Giancarlo Esposito always had leading man credentials. ‘Parish’ just makes it official


NEW YORK — Giancarlo Esposito has long been lauded as a charismatic, scene-stealing thespian and commander of roles who’s worthy of leading man stature. But it might be surprising that for first the time, it’s actually official.

“I say, ‘Ask for what you want.’ So, I wanted this badly,” said the star of “Parish,” who’s also an executive producer of the new crime drama. “When you ask for what you want, normally you will get it if you believe and if you can endure. So, almost eight years is a long time to endure.”

That’s how long it took to bring the series into fruition after being shopped and bounced around before landing at AMC. “Parish,” based on the BBC One series “The Driver,” follows Gracian “Gray” Parish, a New Orleans-based former getaway driver-turned successful law-abiding taxi entrepreneur whose life unravels after his son’s murder. Facing financial hardships, he entangles himself with a local Zimbabwe gang that deals in human trafficking and ending that working relationship won’t be easy.

The 65-year-old Esposito, a six-decade acting veteran who was first introduced to wide audiences through his work in Spike Lee Joints, is most recognized for his villainous, sinister roles like the iconic drug kingpin Gustavo Fring from “Breaking Bad” and its spinoff, “Better Call Saul.” More recently, he’s appeared in popular series like “The Mandalorian,” “Godfather of Harlem,” “The Boys,” “Kaleidoscope” and “The Gentlemen.”

Despite how long it’s taken for him to reach the top of the call sheet, Esposito doesn’t fixate on whether he receives the professional respect many believe he’s owed.

”I’ve let go of wanting to have more respect than is due me, more respect than what comes to me. People come up to me and they say, ‘You’re a highly underrated actor.’ So, I never know when that’s said to me if I should feel awful or feel great,” said the five-time Emmy nominated actor — four for supporting actor and one for guest actor. “It’s an honor to have my own show. In this ecosystem of Hollywood, there’s more that I have to do… I’m ready to bust out on a new journey, and ‘Parish’ is the beginning of that.”

The AP spoke with Esposito about leading his own series, roles he has yet to play and if there’s anything left to explore with Gus Fring.

Answers have been edited for clarity and brevity.

Esposito: I was a man up against the wall 10, 15 years ago — completely. Went bankrupt. Lost my house. Divorced, you know, wound up living in a goat barn for a while… Didn’t know if I’d ever get my career back on track. Just didn’t have any sense of hope — that’s where Gray is — until a moment where I thought of some desperate ways to have my family survive.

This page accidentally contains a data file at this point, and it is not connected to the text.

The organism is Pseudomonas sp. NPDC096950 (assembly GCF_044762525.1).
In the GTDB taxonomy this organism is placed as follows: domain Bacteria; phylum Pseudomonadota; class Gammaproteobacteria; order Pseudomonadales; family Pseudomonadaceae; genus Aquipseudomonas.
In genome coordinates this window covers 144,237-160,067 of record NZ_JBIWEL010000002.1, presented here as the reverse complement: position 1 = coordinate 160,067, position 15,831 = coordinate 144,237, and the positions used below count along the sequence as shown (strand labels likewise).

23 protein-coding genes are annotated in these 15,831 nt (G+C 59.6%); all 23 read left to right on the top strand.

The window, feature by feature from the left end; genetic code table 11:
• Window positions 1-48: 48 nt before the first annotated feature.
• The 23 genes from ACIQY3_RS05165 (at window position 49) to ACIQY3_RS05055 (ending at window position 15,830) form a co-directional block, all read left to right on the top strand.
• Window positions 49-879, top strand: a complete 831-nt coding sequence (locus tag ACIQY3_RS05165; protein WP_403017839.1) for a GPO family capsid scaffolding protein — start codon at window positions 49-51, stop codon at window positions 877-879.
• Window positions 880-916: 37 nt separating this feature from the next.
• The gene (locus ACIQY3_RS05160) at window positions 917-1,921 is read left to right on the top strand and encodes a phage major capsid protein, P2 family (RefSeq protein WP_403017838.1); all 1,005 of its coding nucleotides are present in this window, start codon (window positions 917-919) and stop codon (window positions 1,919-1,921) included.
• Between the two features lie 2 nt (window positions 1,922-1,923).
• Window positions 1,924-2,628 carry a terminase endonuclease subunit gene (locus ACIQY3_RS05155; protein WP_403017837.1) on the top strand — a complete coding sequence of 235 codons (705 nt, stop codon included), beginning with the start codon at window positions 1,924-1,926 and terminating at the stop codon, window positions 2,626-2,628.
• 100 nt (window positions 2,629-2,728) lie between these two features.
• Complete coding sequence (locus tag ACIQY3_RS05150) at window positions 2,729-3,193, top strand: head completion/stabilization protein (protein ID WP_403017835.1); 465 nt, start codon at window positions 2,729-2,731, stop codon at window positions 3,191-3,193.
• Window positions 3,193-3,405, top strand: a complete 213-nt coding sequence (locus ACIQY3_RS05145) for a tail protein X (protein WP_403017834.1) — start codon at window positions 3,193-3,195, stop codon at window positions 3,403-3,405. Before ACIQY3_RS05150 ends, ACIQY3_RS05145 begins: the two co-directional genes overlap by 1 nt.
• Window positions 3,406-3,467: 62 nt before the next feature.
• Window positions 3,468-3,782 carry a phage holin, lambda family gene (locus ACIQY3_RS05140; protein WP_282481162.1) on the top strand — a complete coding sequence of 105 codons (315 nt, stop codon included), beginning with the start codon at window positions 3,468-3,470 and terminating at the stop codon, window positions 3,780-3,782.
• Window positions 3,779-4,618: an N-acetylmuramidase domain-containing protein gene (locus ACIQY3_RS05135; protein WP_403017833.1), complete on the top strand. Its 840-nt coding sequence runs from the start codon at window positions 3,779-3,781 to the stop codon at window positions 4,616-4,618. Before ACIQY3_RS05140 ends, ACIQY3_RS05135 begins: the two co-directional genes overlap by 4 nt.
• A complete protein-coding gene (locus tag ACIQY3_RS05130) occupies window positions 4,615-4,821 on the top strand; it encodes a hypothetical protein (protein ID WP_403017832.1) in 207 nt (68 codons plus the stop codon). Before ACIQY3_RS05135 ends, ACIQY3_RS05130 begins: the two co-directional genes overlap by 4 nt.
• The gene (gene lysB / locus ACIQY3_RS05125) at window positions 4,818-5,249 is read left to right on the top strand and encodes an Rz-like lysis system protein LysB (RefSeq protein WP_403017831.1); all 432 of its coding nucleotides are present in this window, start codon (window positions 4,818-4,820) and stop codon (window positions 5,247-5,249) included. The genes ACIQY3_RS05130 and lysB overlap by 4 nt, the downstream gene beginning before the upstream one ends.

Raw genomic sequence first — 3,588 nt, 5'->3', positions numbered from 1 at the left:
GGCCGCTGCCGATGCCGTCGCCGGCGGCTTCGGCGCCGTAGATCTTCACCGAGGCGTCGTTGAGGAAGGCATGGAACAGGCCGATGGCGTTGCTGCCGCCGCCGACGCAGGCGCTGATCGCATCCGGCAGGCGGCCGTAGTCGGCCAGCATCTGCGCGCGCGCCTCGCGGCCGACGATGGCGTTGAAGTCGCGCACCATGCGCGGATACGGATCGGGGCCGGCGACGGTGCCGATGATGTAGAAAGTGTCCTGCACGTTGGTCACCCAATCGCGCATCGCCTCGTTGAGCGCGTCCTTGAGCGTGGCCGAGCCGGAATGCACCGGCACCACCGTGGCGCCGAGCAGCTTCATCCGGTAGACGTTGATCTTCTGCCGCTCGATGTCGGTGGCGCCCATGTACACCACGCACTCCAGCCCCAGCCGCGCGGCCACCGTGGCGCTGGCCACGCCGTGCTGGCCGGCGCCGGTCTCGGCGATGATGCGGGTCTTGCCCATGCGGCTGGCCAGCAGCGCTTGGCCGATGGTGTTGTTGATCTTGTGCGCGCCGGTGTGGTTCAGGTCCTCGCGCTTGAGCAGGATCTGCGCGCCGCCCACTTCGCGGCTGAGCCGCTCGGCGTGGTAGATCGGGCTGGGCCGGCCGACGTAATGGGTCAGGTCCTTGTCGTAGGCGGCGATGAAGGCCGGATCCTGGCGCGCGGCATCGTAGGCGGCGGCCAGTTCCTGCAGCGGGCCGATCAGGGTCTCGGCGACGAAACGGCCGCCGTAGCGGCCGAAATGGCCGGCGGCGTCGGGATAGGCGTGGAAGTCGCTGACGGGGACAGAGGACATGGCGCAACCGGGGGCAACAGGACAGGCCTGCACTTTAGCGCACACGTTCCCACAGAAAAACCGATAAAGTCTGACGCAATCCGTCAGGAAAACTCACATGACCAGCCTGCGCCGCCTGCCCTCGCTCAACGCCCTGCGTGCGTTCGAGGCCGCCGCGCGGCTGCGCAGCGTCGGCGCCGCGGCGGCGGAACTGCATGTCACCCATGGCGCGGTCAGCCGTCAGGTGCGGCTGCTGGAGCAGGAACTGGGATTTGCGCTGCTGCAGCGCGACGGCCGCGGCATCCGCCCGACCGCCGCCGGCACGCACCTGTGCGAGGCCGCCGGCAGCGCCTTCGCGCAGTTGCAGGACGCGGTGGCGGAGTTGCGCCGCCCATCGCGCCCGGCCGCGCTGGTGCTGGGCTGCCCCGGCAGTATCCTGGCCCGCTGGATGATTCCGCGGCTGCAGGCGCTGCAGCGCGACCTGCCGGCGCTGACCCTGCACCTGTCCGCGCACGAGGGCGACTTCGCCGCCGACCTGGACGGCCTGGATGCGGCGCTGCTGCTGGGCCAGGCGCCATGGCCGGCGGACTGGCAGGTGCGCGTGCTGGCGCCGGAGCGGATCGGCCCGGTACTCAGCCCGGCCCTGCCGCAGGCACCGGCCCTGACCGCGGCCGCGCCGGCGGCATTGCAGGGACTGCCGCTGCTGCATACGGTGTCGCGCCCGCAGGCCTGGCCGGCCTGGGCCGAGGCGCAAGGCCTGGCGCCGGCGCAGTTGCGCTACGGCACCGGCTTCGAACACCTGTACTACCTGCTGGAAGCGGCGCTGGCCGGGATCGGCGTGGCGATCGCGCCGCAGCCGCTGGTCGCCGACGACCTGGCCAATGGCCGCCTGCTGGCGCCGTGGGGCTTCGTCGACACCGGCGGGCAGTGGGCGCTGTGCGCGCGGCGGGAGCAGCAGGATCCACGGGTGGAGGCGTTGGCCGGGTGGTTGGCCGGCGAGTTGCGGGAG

To say that my life has been rosy and it’s always great — which is sometimes what people want to hear from an actor of my stature — that’s not my truth. And so, to live my organic truth is important to me.

Esposito: It is a very, very daunting responsibility if you see it that way, right? So, I see this project as something that so many people invested… in my journey to become a leader. And so, there’s a lot of pressure behind it.

I realized, ‘Oh, it’s not just about me.’ Sure, the part of my ego that goes, “Wow, I’m No. 1 on the call sheet — it’s about time! Boy, do I love it.” There’s an enjoyment to it, and there’s a wonder to it because I put so much of myself into this story. But it’s also… a wonderful thing to learn, to learn from those I’m working with.

Esposito: In the last five years, I’ve given myself an assignment, and that assignment is to make it personal. And so, I find some link to who I am personally. I had a great realization that when I was young, I was bullied: I was bullied by my father, I was bullied by my brother. And I realized that part of that Gustavo personality (from “Breaking Bad”) is a very gracious bully.

Esposito: Would I continue with a show called “The Rise of Gus?” I most certainly will — I would love to.

I feel like there’s a part of Gus you don’t know, and the agreement and the understanding is that what you don’t know about Gus made him interesting. You wanted to know more: Does he have a family? Is he gay? Is he straight?… I know the audience wants more of Gustavo to know more of who he is, and if there were an opportunity one day, I’d love to explore that because I have these ideas.

Esposito: After playing such intense characters for so long, people oftentimes assume that that’s who I am… but I want to do a rom-com, and I want to do a comedy… Taurus is my sign — astrological sign — so, I’m a romanticist, I’m always wanting and inviting romance in my life.

I’d love to tell the story of Haile Selassie. I think that would be a really interesting story: the Ethiopian who was just so profound in his leadership. I’m very interested in King Solomon because I feel like that role model is something we need in our world today.

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Follow Associated Press entertainment journalist Gary Gerard Hamilton at: @GaryGHamilton on all his social media platforms.



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